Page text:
Digital transformation will be different for every organization. Generally speaking, however, it is the adoption and integration of digital technology into products, services or operations, resulting in fundamental changes to how businesses operate and how they deliver value to customers.
The goal of digital transformation is to increase value through innovation, invention, customer experience or efficiency. It’s also a cultural change that requires organizations to continually challenge the status quo, to rethink old operating models, experiment more, and become more agile. While data analytics, technologies and software enable digital transformation, they do not drive the process: at the heart of its success, lies culture and leadership.
Here, Keith Hausmann, Chief Revenue Officer at procurement provider, Globality, shares his insight. “The purpose of digital transformation is to render operations more autonomous, but in a way that is intuitive, insightful and smart. We need to view this technology as a consumer would. It should be on a par with what we use in our personal lives. While it needs to be appropriate for an organization’s procedures and policies, it must incite enthusiasm, add value, and enhance ways of working. It’s much more than applying a standard process across the board, it’s about making processes better, smarter and faster.
“An important consideration prior to embarking on a digital transformation program is organizational engagement. While the word mandate can be controversial, and every organization should have the option to conduct business as it sees fit, if there is a need or a problem to be resolved, people have to collectively change how they work. That said, if changes are to be made and mandated, they should be made in a way that adds value, and is easy to adopt enterprise-wide.”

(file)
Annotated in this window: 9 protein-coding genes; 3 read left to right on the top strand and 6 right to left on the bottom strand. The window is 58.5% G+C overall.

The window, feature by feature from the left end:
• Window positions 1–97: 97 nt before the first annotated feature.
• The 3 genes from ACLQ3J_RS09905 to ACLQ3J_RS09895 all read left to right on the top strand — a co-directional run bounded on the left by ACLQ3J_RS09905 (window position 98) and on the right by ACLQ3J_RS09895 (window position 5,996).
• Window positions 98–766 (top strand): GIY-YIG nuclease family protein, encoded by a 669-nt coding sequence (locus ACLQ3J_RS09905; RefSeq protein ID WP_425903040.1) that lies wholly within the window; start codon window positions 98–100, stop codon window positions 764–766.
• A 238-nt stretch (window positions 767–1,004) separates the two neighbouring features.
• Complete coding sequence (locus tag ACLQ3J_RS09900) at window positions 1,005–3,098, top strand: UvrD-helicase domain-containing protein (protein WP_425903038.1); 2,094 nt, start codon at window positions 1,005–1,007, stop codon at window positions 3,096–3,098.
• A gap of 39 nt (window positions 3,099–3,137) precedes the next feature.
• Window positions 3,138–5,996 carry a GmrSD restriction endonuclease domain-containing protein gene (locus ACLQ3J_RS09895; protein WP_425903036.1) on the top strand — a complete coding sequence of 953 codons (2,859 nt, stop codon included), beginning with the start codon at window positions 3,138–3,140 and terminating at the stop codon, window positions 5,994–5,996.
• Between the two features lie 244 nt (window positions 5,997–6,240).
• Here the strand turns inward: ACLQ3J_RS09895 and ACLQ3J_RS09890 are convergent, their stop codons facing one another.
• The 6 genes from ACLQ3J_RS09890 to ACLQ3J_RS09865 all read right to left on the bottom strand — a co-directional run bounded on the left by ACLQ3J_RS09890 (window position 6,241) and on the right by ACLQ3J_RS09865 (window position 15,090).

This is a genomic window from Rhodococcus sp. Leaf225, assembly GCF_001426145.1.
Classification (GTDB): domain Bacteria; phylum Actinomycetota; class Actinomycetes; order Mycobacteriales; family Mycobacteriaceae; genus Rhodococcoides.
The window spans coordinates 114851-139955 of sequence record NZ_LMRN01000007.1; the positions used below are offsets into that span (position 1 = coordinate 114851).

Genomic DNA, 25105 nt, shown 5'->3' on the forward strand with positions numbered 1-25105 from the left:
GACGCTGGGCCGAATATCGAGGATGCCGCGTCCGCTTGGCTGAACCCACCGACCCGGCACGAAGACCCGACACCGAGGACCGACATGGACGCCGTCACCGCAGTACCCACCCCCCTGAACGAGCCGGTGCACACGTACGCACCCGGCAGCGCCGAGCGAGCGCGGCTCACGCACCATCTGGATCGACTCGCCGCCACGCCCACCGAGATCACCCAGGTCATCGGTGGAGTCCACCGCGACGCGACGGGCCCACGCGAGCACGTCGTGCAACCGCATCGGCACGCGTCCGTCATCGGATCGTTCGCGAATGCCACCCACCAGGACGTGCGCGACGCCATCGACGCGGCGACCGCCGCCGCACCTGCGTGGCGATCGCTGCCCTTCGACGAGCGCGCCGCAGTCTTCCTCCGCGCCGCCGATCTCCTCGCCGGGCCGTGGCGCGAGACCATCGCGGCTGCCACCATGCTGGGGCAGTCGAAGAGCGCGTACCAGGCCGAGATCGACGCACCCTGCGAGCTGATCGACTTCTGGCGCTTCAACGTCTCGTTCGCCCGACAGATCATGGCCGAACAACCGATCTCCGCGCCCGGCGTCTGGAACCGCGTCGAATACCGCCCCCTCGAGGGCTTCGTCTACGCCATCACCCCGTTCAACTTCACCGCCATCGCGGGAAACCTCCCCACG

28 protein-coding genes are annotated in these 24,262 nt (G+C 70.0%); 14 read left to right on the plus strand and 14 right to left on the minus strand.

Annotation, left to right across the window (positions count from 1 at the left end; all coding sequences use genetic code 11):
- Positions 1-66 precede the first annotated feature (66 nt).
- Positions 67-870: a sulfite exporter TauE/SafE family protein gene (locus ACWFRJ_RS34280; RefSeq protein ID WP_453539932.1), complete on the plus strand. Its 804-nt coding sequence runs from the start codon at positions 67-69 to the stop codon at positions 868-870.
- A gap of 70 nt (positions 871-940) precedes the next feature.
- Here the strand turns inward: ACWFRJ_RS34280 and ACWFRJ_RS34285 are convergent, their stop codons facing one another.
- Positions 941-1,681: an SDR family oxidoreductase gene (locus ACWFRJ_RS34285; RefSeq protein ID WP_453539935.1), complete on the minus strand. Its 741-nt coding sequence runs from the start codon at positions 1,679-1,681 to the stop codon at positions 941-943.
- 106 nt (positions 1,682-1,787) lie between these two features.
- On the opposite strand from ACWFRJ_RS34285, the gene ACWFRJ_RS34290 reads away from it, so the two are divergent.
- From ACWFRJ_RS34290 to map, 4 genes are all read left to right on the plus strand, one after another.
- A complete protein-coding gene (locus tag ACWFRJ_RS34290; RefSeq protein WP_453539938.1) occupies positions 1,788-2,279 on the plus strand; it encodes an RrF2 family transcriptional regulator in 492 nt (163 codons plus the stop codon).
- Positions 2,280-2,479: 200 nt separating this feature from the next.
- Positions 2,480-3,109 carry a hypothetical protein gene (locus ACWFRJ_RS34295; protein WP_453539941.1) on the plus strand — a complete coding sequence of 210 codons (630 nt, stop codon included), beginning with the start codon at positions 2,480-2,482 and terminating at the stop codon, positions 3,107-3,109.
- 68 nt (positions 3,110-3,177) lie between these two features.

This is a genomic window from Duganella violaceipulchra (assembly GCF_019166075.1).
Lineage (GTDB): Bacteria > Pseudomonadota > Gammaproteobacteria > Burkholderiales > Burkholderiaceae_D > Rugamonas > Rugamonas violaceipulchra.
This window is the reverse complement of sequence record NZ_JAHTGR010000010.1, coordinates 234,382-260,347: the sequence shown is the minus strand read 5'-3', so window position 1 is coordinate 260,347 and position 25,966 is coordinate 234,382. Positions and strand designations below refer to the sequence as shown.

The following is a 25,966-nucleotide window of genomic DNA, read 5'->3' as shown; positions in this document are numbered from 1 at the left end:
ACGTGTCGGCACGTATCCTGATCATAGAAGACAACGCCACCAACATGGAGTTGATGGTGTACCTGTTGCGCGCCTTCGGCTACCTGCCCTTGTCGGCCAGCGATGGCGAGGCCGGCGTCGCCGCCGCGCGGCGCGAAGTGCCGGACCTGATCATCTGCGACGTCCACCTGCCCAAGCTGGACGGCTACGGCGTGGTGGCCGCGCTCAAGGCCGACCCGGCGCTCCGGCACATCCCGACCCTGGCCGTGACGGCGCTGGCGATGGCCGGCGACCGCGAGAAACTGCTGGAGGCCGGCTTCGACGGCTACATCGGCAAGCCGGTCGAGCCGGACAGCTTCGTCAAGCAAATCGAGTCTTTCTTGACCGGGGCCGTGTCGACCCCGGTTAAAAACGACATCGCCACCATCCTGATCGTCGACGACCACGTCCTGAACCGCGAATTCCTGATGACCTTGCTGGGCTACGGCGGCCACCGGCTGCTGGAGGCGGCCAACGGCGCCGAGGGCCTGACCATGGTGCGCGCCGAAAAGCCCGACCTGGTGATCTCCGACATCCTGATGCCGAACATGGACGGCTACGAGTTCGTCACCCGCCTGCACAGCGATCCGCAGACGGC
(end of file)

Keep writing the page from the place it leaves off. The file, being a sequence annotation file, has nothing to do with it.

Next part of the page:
Keith continues: “In recent years, the enterprise technology world has been dominated by a handful of Enterprise Resource Planning (ERP) software systems, which were never really designed with this more intuitive, consumer-centric approach in mind. As a result, in the last two-to-four years, there has been a proliferation of technology companies trying to effect change. Enterprise technology is behind consumer technology, and while some operational functions may have moved faster on this continuum than others, there is still a way to go across the corporate board.”
Indeed, evaluating older operating models is an essential part of digital transformation, but so too is an understanding of the capabilities of digital technology to modern enterprises. “If, for example, an organization is avoiding supply chain disruption and catastrophic risk or making a modicum of savings, this may be enough for some C-suite decision-makers,” Keith explains. “However, it’s important for leadership to understand what is possible in terms of digital transformation. Taking procurement as an example, how much more value could be extracted from that function? Procurement is responsible for managing and dealing with thousands of suppliers and millions of dollars of spending. Additionally, 75 percent of the carbon footprint of a company is actually attributable to its suppliers and not the company itself. This is just one example of the many aspects of an organization’s operations that can be transformed by digital processes.”